"A Woman on a Roof,"" written by Doris Lessing, has its focus the characters of Tom, Stanley and Harry, and their interaction with an unknown woman on a roof. On .
the whole, the exchange between the men and the woman is rather one-sided, with the woman choosing to completely ignore the jeering men. Each man displays a varied response to the unresponsive woman. Tom, the youngest of the three, is fascinated by and infatuated with the woman, while Stanley, a newlywed in early adulthood, is angered and insulted by the woman's indifference towards them. Harry, the oldest of the group at 45, on the other hand is more respectful of the woman. Each man's reaction to the woman is guided by his personality and level of understanding, and therein lie the reasons behind their behavior.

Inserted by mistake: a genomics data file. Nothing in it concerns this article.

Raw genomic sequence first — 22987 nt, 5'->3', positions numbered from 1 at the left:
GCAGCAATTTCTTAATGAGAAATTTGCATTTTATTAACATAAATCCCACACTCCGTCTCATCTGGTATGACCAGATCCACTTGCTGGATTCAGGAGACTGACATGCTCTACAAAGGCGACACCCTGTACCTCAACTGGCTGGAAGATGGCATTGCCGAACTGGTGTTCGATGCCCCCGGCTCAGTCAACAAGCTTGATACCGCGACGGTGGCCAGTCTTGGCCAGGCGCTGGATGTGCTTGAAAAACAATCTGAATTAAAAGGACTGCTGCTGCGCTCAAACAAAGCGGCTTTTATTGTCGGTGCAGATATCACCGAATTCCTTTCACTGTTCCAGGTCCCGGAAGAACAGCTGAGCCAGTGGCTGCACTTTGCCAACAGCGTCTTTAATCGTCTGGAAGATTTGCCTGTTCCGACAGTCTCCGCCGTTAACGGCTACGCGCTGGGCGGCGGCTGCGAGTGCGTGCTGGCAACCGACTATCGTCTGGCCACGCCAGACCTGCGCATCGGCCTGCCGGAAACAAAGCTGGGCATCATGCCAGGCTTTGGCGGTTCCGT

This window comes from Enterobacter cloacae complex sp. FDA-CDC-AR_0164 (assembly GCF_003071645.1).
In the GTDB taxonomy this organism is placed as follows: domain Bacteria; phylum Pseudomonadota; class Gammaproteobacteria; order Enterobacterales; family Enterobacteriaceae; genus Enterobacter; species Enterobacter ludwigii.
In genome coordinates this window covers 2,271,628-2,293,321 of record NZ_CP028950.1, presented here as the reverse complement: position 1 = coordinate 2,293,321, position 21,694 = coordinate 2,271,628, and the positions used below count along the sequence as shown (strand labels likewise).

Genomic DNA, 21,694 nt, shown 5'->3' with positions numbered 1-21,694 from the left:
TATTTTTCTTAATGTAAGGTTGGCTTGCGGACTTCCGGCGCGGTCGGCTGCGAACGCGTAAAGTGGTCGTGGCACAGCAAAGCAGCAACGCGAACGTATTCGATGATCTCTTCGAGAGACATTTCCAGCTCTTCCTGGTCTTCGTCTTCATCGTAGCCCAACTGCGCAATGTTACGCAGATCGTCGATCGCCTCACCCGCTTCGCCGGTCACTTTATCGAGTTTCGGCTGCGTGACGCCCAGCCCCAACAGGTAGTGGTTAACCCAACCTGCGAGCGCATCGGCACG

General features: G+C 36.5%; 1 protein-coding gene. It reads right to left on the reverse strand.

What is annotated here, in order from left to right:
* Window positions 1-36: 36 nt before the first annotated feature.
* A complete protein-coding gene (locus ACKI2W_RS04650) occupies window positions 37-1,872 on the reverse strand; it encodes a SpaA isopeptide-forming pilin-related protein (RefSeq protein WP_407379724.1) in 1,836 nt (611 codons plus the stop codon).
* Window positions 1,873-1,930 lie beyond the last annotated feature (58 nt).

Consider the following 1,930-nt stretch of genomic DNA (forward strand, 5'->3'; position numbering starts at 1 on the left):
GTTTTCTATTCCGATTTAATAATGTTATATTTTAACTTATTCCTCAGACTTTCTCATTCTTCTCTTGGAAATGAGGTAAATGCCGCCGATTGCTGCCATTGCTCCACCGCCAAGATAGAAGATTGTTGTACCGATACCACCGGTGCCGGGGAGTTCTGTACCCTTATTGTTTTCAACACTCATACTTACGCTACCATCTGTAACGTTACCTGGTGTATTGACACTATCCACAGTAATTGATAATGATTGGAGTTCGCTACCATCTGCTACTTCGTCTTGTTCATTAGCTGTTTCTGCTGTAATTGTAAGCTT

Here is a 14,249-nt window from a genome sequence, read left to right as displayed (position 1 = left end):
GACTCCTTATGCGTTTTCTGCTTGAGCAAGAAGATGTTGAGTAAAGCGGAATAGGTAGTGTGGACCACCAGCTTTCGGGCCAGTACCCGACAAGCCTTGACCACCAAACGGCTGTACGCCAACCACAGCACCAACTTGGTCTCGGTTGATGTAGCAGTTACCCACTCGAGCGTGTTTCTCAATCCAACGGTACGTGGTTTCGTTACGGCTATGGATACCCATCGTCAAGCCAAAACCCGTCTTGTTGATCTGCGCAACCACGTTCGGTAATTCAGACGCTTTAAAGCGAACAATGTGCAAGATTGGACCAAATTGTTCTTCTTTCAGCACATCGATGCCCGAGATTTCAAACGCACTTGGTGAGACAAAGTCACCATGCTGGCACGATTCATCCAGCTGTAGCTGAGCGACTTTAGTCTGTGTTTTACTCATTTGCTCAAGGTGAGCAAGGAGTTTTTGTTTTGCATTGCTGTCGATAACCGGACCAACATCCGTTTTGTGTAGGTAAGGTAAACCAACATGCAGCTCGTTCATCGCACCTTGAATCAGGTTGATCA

Initially Tom's reaction to the woman is insulting. Following Stanley's example he "whistles and yells (608)- at her hopping to trigger a response. However, as the story develops, Tom's attitude towards the woman evolves to one of fascination: "Tom thought she looked like a poster or a magazine cover, with the blue sky behind her and her legs stretched out (609)."" His emotions for the woman quickly develop into what he believes to be love: "The boy kept looking at him and wondered why he[Stanley] hated the woman, for by now he loved her (609)."" Tom becomes preoccupied with the woman, and his dreams of her kindness and tenderness lead him to believe that she may have similar feelings for him. Tom's overall reaction to the woman is typical of a 17 year old boy. He is also very impressionable, as many boys his age are, and his initial contempt for the woman was brought about by Stanley's example. Tom's frivolous belief in the woman's feelings towards him is a result of his inexperience and perhaps his youthful innocence. His nave personality is undoubtedly a product of his immaturity.
Stanley's reaction to the woman on the roof is best described as primitive.